Education Minister Chris Hipkins announced new exceptions for 250 international postgraduate and PhD students to come into the country, starting in November.

Hipkins said safety remained the top priority, but about 10,400 exceptions have already been granted for people such as essential health workers, other critical workers and family of New Zealand citizens or permanent residents. 

This week’s exception was a “balanced decision” that recognised the vital role international education would play in the recovery and rebuild of New Zealand, and the need to continue the fight against the pandemic, he said.

This exception would not include those studying at PTEs, and Hipkins acknowledged the difficulty they were facing, but both Musson and the minister said this was a step in the right direction.

“The move has been welcomed by PTEs but like many businesses, they’re having to make tough decisions to ensure they’re viable in the longer term.”

“The Government acknowledges that the situation is particularly difficult for Private Training Establishments, such as English language providers, as their students often study for short periods of time,” Hipkins told Newsroom, adding that the Government had been working with PTEs.

“The exception of a limited number of international PhD and Masters students being allowed back in the country announced [on Monday] is an important first step to rebuilding the international education sector.

“The move has been welcomed by PTEs but like many businesses, they’re having to make tough decisions to ensure they’re viable in the longer term.”

If the country had a Labour-led government next week, Hipkins had told the industry there would soon be a roadmap to look at the rest of the sector and prioritise international students to enter New Zealand for study.

But in the meantime, PTEs are struggling to hold on.

“We would prefer to have the borders opened to international students as soon as possible, as we don’t need the funding if the borders are opened,” Musson said.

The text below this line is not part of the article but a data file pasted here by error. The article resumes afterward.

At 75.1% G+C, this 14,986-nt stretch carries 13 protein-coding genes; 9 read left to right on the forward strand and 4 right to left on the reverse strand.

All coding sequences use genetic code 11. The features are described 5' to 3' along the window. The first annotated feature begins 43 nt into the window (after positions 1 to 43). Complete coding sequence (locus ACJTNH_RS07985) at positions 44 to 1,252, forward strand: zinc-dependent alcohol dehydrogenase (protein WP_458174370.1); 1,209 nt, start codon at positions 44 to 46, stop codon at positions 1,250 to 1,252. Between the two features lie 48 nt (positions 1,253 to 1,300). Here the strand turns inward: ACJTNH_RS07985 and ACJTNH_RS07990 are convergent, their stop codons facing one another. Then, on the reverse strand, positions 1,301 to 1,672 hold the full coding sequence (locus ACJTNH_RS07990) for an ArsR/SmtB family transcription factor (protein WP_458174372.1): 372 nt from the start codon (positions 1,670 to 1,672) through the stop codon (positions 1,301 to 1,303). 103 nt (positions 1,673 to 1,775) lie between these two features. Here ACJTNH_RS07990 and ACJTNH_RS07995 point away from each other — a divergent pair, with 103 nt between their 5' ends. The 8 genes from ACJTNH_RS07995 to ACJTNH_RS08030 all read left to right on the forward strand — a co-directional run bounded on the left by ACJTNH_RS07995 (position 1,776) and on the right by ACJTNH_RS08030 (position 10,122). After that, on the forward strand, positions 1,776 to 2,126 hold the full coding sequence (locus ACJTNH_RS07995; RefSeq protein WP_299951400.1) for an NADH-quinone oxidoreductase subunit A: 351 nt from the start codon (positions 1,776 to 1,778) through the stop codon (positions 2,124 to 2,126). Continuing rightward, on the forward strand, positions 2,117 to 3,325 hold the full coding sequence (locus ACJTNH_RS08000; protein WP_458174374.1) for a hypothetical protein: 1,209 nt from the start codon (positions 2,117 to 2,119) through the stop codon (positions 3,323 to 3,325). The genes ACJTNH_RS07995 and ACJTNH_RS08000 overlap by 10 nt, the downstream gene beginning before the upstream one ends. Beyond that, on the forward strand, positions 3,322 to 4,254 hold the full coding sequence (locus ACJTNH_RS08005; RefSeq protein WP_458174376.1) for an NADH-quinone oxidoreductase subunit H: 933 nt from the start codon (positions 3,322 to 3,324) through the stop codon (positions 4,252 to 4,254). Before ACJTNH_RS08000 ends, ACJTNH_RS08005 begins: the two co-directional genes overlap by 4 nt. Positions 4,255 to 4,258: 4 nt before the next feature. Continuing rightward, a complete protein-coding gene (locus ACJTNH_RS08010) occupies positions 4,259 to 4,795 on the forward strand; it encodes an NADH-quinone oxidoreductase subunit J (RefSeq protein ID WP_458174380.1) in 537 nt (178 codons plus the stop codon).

But so long as the borders remained closed, the financial assistance would be deemed “substandard” by the industry.

The jobs and training recovery

This struggle to stay afloat, made difficult by a lack of adequate assistance, comes as the Labour Party mounts its election campaign on the back of the Covid-19 recovery.

Labour’s core platform this election has been its handling of the Covid health crisis and the beginning of the country’s economic recovery. The party says that recovery is hinged on jobs and training.

The past few weeks have seen Jacinda Ardern travel the country, meeting with students and apprentices to highlight the plan.

But providers say this message is at odds with the situation they’ve found themselves in.

Closures or hibernation would affect the providers, students, and the country’s reputation as a study destination. This is despite Hipkins saying international students would be an important part of the country’s economic recovery.

It would also lead to reduced staffing levels, impacting administrative staff and other people who relied on the industry, such as landlords, cleaners, photocopying contracts, and even fees paid to NZQA. Homestays, domestic tourism, hospitality and retail would likely also feel the impact if providers were to shut.

Those who spoke to Newsroom said it would be cheaper for the Government to support PTEs to fulfil their obligations to students, and keep them open until students returned, rather than risk a crippled sector.

Leave a comment